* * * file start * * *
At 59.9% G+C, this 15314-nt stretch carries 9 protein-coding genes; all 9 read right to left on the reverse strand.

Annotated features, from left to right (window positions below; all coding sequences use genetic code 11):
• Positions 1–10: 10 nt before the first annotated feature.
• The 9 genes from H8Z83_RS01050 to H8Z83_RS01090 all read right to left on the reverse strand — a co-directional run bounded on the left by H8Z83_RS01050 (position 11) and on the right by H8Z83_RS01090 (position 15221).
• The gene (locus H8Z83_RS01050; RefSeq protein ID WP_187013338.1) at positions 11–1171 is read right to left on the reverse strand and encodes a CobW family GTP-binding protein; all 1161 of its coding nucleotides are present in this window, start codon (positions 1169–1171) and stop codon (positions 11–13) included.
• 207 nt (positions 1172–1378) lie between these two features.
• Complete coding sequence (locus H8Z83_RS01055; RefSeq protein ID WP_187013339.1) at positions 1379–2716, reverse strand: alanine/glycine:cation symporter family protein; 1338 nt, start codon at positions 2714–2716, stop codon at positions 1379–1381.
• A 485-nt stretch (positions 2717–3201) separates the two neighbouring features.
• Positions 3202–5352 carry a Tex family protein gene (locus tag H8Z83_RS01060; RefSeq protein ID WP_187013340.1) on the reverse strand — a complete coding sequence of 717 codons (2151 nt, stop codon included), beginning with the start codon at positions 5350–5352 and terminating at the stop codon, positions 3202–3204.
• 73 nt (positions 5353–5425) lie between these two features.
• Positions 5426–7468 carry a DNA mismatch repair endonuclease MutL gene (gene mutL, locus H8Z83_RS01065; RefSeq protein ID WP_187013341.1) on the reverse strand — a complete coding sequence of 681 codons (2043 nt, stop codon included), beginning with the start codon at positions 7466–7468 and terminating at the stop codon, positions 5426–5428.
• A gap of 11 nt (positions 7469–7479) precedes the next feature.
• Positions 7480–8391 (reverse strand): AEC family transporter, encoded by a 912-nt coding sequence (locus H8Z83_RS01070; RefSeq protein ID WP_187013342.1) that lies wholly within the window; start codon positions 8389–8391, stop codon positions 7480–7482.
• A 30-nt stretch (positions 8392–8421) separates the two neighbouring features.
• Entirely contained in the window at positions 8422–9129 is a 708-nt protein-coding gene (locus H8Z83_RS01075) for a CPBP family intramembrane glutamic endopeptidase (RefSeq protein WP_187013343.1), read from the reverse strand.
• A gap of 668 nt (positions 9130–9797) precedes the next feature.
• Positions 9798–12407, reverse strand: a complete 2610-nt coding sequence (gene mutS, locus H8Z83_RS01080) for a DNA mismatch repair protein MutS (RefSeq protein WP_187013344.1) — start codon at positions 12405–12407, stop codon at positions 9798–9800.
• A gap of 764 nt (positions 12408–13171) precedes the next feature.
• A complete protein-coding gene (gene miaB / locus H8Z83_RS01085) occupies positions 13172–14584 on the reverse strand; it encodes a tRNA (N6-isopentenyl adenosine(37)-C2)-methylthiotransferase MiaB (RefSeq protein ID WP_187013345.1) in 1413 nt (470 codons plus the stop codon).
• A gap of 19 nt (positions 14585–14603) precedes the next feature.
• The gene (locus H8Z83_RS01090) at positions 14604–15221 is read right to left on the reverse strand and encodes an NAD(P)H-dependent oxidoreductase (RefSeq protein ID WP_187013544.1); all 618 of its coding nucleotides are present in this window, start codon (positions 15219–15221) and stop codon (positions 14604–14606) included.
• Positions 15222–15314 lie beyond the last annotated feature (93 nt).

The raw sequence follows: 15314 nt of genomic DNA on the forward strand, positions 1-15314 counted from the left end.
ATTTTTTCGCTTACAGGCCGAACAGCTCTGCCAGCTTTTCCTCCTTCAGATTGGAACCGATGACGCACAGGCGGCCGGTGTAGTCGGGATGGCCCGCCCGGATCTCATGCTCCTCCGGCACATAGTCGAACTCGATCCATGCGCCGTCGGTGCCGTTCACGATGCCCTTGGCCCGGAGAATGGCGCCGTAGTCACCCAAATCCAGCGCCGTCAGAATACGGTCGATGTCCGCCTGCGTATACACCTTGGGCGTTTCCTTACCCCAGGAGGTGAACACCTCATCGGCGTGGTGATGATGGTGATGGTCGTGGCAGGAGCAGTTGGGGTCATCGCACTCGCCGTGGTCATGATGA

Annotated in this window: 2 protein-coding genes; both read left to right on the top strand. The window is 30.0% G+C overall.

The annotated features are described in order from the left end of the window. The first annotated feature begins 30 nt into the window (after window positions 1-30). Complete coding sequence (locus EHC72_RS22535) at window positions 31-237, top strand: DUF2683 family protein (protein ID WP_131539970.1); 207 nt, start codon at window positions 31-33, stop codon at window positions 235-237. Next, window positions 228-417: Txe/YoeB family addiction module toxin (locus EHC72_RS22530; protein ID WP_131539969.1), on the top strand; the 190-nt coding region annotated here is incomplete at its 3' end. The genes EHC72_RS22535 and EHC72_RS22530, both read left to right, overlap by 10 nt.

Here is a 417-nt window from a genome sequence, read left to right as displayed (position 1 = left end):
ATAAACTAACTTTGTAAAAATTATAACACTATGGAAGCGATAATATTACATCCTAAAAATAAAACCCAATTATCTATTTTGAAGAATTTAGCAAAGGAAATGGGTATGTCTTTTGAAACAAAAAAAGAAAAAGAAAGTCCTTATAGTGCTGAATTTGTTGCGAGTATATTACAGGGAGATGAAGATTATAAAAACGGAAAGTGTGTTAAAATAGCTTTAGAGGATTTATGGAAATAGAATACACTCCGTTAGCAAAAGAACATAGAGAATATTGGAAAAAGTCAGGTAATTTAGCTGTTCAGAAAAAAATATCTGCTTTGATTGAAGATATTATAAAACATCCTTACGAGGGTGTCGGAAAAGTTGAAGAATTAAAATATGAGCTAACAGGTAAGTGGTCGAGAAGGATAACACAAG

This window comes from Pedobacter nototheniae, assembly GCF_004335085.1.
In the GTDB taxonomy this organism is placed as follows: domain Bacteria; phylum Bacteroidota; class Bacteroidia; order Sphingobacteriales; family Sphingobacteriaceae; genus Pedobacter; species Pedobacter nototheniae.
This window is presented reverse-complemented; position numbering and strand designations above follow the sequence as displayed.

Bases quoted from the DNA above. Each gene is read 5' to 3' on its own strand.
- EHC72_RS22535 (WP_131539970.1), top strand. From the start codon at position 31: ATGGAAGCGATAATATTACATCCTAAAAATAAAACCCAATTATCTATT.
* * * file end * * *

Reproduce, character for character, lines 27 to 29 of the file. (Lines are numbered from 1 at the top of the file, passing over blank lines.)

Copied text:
Here is a 417-nt window from a genome sequence, read left to right as displayed (position 1 = left end):
ATAAACTAACTTTGTAAAAATTATAACACTATGGAAGCGATAATATTACATCCTAAAAATAAAACCCAATTATCTATTTTGAAGAATTTAGCAAAGGAAATGGGTATGTCTTTTGAAACAAAAAAAGAAAAAGAAAGTCCTTATAGTGCTGAATTTGTTGCGAGTATATTACAGGGAGATGAAGATTATAAAAACGGAAAGTGTGTTAAAATAGCTTTAGAGGATTTATGGAAATAGAATACACTCCGTTAGCAAAAGAACATAGAGAATATTGGAAAAAGTCAGGTAATTTAGCTGTTCAGAAAAAAATATCTGCTTTGATTGAAGATATTATAAAACATCCTTACGAGGGTGTCGGAAAAGTTGAAGAATTAAAATATGAGCTAACAGGTAAGTGGTCGAGAAGGATAACACAAG

This window comes from Pedobacter nototheniae, assembly GCF_004335085.1.